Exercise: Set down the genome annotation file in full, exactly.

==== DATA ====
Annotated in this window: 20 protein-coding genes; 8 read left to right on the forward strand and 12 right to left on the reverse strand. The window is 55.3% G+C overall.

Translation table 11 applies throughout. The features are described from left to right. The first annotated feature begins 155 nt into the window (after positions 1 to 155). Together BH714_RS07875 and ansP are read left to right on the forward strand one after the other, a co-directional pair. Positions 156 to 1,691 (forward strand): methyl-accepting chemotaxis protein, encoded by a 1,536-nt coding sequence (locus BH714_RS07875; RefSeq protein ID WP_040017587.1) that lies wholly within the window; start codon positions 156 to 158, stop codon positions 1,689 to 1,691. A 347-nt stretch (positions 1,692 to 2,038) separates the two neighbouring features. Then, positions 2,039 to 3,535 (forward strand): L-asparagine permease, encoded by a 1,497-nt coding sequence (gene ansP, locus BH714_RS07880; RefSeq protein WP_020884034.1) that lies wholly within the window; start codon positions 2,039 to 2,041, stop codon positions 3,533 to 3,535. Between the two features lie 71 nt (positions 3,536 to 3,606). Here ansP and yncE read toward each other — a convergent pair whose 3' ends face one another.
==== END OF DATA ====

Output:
Annotated in this window: 20 protein-coding genes; 8 read left to right on the forward strand and 12 right to left on the reverse strand. The window is 55.3% G+C overall.

Translation table 11 applies throughout. The features are described from left to right. The first annotated feature begins 155 nt into the window (after positions 1 to 155). Together BH714_RS07875 and ansP are read left to right on the forward strand one after the other, a co-directional pair. Positions 156 to 1,691 (forward strand): methyl-accepting chemotaxis protein, encoded by a 1,536-nt coding sequence (locus BH714_RS07875; RefSeq protein ID WP_040017587.1) that lies wholly within the window; start codon positions 156 to 158, stop codon positions 1,689 to 1,691. A 347-nt stretch (positions 1,692 to 2,038) separates the two neighbouring features. Then, positions 2,039 to 3,535 (forward strand): L-asparagine permease, encoded by a 1,497-nt coding sequence (gene ansP, locus BH714_RS07880; RefSeq protein WP_020884034.1) that lies wholly within the window; start codon positions 2,039 to 2,041, stop codon positions 3,533 to 3,535. Between the two features lie 71 nt (positions 3,536 to 3,606). Here ansP and yncE read toward each other — a convergent pair whose 3' ends face one another.